Reuters Poll: Sterling To Rise By 3 Percent If Brexit Deal Works Out


If the Brexit gridlock gets resolved soon with Britain leaving the European Union with a deal, the sterling will probably rally 3 percent. However, the currency will probably fall at least five percent if the negotiations do not succeed according to a Reuters poll.

The pound took a beating after the referendum result was announced in June 2016, as predicted by a Reuters poll. Ever since the decision by Britain to leave the European Union was announced, the pound has been gyrating wildly. Recent private surveys suggest that Britain’s economy will probably shrink in the coming months.

British Prime Minister Theresa May announced on Tuesday that she would be seeking another Brexit delay in order to agree with the deal put forward by the opposition Labor Party leader.  This European Union divorce deal is considered to be a last-ditch effort to soften the blow of Britain’s exit from the EU.

Although it has been three years since Britain voted to leave the European Union, it is still not clear as to when this will occur. The United Kingdom joined the European club in 1973 and voted to leave it in a shocking referendum result in 2016.

Theresa May managed to secure a Withdrawal Agreement with the European Union in November. However, she was not successful in garnering the support of British lawmakers, leaving the country’s exit from the EU in a cloud of confusion.

In case Britain decides to leave the EU with a deal in hand, the sterling will probably rise by 3 percent according to a recent poll. If Britain decides to leave without a deal, the pound will probably dip at least 5 percent.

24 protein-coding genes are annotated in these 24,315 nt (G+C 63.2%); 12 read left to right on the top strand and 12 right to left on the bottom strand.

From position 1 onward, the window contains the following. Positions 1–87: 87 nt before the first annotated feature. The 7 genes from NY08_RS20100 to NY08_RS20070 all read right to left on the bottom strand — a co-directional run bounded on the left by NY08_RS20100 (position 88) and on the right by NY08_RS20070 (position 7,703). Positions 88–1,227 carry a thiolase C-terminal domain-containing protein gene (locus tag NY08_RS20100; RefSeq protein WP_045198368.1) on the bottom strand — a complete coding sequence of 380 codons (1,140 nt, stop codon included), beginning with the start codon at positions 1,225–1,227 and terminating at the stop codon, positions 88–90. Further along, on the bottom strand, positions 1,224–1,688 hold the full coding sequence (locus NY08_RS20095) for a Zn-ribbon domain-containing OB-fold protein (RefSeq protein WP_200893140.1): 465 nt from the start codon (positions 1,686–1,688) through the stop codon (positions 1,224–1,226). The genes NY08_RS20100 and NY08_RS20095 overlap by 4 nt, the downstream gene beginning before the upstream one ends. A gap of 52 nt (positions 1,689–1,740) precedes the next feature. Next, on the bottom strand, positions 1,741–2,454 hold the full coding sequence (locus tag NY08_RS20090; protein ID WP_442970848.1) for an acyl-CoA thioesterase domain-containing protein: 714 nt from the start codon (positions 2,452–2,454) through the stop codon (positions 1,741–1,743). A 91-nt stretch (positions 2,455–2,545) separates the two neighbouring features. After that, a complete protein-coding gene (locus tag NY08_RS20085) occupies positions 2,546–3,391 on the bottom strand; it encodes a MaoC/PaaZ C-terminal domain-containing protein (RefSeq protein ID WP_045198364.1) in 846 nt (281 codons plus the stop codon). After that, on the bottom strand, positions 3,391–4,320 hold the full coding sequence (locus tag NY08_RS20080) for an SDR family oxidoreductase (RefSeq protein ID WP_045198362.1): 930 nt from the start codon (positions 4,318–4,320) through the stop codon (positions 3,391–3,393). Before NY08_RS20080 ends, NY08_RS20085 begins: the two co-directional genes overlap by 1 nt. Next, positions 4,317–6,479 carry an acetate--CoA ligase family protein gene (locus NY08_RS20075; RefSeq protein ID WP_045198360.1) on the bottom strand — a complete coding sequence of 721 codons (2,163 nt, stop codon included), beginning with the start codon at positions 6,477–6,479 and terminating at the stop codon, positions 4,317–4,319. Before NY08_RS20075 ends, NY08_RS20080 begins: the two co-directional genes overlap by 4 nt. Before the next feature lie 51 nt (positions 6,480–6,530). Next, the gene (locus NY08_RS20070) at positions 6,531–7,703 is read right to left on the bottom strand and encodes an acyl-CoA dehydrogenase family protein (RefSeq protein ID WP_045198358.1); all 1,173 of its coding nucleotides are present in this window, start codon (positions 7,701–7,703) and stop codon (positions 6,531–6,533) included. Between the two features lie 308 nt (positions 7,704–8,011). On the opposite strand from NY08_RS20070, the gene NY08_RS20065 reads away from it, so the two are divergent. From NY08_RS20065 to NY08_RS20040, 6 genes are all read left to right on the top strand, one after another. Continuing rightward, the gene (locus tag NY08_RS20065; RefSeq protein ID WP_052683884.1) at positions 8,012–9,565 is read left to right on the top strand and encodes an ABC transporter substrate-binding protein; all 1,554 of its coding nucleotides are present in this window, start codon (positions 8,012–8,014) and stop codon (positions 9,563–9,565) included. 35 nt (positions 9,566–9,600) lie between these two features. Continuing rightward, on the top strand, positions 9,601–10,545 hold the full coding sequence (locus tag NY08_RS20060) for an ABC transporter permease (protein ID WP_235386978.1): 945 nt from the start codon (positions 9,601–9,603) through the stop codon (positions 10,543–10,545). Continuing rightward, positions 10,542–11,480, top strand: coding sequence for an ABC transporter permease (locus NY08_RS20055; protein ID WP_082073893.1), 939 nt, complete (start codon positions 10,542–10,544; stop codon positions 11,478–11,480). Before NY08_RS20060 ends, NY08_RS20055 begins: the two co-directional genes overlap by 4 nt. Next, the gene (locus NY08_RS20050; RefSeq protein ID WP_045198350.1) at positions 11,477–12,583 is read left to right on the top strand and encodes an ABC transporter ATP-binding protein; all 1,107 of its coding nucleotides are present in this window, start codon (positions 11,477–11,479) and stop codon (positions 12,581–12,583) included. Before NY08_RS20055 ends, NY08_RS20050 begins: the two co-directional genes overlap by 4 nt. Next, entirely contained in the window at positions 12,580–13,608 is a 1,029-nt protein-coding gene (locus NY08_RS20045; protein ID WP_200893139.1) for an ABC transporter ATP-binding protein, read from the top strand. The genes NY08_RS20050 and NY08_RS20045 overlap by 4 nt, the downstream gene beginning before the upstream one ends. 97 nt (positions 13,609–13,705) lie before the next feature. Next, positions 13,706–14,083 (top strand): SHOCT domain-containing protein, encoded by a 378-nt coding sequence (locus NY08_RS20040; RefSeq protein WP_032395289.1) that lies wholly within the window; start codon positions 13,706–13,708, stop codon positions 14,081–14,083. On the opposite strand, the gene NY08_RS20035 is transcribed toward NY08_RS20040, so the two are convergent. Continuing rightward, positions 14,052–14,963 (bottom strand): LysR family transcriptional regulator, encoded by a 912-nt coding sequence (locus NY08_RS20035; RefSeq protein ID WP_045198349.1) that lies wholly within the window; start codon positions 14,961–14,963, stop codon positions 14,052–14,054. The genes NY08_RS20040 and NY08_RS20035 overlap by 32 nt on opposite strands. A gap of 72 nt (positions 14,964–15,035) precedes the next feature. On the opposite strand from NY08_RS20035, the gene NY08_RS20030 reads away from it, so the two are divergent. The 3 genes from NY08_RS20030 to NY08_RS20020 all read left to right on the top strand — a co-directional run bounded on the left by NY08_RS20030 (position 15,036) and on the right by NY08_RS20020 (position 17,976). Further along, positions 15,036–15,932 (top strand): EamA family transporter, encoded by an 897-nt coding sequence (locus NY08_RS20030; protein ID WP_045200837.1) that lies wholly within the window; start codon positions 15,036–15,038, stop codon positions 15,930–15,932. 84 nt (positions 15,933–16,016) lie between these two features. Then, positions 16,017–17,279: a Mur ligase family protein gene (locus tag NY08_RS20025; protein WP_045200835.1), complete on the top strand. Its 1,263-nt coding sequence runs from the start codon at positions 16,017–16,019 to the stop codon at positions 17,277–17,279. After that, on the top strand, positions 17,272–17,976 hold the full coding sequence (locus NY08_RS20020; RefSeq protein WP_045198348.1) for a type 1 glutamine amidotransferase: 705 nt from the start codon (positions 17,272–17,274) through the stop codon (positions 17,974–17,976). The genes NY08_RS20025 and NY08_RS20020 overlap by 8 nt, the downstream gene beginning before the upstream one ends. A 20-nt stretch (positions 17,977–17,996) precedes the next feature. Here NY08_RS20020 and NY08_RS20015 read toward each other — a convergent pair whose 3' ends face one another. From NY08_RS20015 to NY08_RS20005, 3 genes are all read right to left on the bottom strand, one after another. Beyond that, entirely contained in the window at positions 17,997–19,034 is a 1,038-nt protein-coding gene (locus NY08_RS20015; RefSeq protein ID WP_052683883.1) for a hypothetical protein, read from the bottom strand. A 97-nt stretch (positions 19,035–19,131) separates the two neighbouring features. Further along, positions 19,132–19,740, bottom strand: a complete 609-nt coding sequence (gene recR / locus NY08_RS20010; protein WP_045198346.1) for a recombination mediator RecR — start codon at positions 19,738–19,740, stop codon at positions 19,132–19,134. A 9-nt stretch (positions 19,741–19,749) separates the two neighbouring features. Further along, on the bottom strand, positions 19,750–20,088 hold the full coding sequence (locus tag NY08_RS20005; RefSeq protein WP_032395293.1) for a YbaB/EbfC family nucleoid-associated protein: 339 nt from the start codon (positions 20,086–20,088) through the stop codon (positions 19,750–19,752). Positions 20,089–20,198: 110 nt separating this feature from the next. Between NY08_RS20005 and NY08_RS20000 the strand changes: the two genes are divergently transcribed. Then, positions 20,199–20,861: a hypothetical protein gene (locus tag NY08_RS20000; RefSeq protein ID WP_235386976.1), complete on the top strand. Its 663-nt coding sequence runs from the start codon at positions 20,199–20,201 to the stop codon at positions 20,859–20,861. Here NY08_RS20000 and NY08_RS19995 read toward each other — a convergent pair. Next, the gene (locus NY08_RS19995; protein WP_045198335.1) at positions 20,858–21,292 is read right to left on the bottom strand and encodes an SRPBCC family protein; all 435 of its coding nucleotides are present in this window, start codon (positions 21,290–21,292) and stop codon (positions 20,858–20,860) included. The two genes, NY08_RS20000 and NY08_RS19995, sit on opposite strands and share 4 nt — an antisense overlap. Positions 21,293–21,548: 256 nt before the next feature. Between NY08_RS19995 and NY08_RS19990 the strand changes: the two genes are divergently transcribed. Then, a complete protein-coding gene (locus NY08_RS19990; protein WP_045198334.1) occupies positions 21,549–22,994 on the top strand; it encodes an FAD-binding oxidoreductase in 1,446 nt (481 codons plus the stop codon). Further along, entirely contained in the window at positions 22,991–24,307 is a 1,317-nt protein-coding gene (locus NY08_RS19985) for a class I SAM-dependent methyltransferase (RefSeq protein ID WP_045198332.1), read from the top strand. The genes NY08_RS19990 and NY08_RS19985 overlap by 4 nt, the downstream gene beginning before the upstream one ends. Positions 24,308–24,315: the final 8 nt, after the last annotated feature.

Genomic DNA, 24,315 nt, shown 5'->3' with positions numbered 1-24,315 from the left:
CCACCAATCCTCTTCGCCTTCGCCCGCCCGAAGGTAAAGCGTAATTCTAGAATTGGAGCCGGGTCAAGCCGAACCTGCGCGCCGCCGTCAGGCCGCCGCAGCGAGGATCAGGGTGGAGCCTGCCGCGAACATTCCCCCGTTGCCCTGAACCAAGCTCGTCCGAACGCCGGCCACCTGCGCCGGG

According to Thomas Pugh at Capital Economics, a Brexit deal and looser fiscal policy can push the pound up as well as lead to a hike in interest rates.

The only other option left is for Britain to ask for a longer delay which will prolong the uncertainty. According to a recent poll, an extended delay will help the pound edge up by at least 1.75 percent.

According to Jane Foley at Rabobank, political clouds seem to be creating a dark outlook for GBP. The poll has also predicted that Britain’s central bank will probably raise the borrowing costs by the end of 2019 and repeat the action in the second half of next year. Interestingly, the European Central Bank is not planning on raising interest rates until July 2020.

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